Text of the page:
Our veterans say: "Who will keep our stories alive?"
Find out more about our plans for improving the D-Day Museum, with new displays opening in 2017. We need your support! You can give now by text: Text "DDAY44" followed by £2 or £5 or £10 to 70070. Thank you.
Have a look at D-Day on your Doorstep, our unique new listing of locations throughout the UK that are connected to the D-Day Landings (we encourage you to add your own locations too).
D-Day: your questions answered.
Answers written by the D-Day Museum, Portsmouth. Click on the question to jump to the relevant answer.
If you find the information on this page useful, please consider making a donation - thank you.
The “D” does not stand for "Deliverance", "Doom", "Debarkation" or similar words. In fact, it does not stand for anything. The “D” is derived from the word "Day". “D-Day” means the day on which a military operation begins. The term "D-Day" has been used for many different operations, but it is now generally only used to refer to the Allied landings in Normandy on 6 June 1944.
When a military operation is being planned, its actual date and time is not always known exactly. The term "D-Day" was therefore used to mean the date on which operations would begin, whenever that was to be. The day before D-Day was known as "D-1", while the day after D-Day was "D+1", and so on. This meant that if the projected date of an operation changed, all the dates in the plan did not also need to be changed. This actually happened in the case of the Normandy Landings. D-Day in Normandy was originally intended to be on 5 June 1944, but at the last minute bad weather delayed it until the following day. The armed forces also used the expression "H-Hour" for the time during the day at which operations were to begin.
The armed forces use codenames to refer to the planning and execution of specific military operations. Operation Overlord was the codename for the Allied invasion of north-west Europe. The assault phase of Operation Overlord was known as Operation Neptune. This operation involved landing the troops on the beaches, and all other associated supporting operations required to establish a beachhead in France. Operation Neptune began on D-Day (6 June 1944) and ended on 30 June 1944. By this time, the Allies had established a firm foothold in Normandy. Operation Overlord also began on D-Day, and continued until Allied forces crossed the River Seine on 19 August 1944. The Battle of Normandy is the name given to the fighting in Normandy between D-Day and the end of August 1944. The date when Paris was liberated, 25 August 1944, is sometimes used as the end of the Battle of Normandy. Another milestone came on 1 September, General Eisenhower took direct command of all Allied ground forces in north west Europe.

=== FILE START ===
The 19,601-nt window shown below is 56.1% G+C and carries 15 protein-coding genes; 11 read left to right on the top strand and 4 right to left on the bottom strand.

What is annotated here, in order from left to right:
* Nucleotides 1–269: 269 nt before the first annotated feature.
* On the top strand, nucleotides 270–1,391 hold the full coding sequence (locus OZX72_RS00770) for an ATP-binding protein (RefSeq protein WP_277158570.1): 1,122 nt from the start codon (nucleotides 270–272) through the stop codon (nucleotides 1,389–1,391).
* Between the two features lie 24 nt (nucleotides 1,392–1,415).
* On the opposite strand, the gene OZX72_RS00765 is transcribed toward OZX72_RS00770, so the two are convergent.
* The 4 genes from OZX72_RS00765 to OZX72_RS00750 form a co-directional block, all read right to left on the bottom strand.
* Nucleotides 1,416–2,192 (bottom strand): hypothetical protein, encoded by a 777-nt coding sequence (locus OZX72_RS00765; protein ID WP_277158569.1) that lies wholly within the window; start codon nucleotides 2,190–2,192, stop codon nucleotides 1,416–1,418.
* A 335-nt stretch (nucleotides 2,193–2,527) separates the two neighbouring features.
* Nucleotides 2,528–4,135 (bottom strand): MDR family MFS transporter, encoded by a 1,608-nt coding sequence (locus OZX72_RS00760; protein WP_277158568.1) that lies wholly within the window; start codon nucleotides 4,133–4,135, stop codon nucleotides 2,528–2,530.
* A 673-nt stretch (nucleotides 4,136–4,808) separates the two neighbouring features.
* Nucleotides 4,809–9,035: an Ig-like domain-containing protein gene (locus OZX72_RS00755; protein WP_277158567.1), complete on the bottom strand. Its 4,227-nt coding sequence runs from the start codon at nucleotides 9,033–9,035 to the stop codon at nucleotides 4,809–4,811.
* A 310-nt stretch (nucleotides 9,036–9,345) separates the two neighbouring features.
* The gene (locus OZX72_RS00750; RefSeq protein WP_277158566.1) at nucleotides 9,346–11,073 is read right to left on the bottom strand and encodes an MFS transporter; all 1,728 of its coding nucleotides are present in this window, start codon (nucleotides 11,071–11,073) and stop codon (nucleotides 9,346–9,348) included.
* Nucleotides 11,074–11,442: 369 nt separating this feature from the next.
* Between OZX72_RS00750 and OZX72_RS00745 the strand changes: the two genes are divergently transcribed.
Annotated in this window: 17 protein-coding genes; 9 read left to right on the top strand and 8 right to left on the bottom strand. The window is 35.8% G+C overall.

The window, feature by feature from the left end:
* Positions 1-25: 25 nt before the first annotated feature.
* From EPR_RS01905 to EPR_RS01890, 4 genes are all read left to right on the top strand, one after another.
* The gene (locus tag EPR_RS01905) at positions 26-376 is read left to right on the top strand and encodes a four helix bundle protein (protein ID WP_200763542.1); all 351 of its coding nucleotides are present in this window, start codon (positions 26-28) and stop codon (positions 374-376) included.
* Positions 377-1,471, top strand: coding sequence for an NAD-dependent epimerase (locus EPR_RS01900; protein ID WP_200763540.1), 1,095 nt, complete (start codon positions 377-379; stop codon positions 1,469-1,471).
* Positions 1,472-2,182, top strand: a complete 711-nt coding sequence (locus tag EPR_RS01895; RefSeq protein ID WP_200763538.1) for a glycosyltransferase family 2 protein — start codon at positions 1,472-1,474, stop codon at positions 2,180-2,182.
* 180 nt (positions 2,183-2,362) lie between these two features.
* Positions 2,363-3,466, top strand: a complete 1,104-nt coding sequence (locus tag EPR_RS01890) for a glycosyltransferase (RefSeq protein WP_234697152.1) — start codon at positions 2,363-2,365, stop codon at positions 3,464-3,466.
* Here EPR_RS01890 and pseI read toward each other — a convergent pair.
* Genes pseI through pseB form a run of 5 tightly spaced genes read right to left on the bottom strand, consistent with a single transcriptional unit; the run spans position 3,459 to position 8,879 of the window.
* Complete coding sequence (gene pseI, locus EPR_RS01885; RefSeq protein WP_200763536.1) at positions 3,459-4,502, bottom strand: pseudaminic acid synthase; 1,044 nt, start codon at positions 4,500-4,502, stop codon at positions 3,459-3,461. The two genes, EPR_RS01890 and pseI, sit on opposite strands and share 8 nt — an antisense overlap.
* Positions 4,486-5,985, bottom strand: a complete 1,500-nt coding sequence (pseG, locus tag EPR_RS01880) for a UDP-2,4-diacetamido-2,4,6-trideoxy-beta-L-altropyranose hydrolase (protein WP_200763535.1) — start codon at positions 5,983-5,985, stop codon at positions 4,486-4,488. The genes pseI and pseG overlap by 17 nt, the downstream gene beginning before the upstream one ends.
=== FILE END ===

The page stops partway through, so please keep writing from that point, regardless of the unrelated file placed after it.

The majority of troops who landed on the D-Day beaches were from the United Kingdom, Canada and the US. However, troops from many other countries participated in D-Day and the Battle of Normandy, in all the different armed services: Australia, Belgium, Czechoslovakia, France, Greece, the Netherlands, New Zealand, Norway and Poland.
How many Allied troops were involved in D-Day?
On D-Day, the Allies landed around 156,000 troops in Normandy. The American forces landed numbered 73,000: 23,250 on Utah Beach, 34,250 on Omaha Beach, and 15,500 airborne troops. In the British and Canadian sector, 83,115 troops were landed (61,715 of them British): 24,970 on Gold Beach, 21,400 on Juno Beach, 28,845 on Sword Beach, and 7900 airborne troops.
11,590 aircraft were available to support the landings. On D-Day, Allied aircraft flew 14,674 sorties, and 127 were lost.
Operation Neptune involved huge naval forces, including 6,939 vessels: 1,213 naval combat ships, 4,126 landing ships and landing craft, 736 ancillary craft and 864 merchant vessels. Some 195,700 personnel were assigned to Operation Neptune: 52,889 US, 112,824 British, and 4,988 from other Allied countries.
By the end of 11 June (D + 5), 326,547 troops, 54,186 vehicles and 104,428 tons of supplies had been landed on the beaches.
As well as the troops who landed in Normandy on D-Day, and those in supporting roles at sea and in the air, millions more men and women in the Allied countries were involved in the preparations for D-Day. They played thousands of different roles, both in the armed forces and as civilians.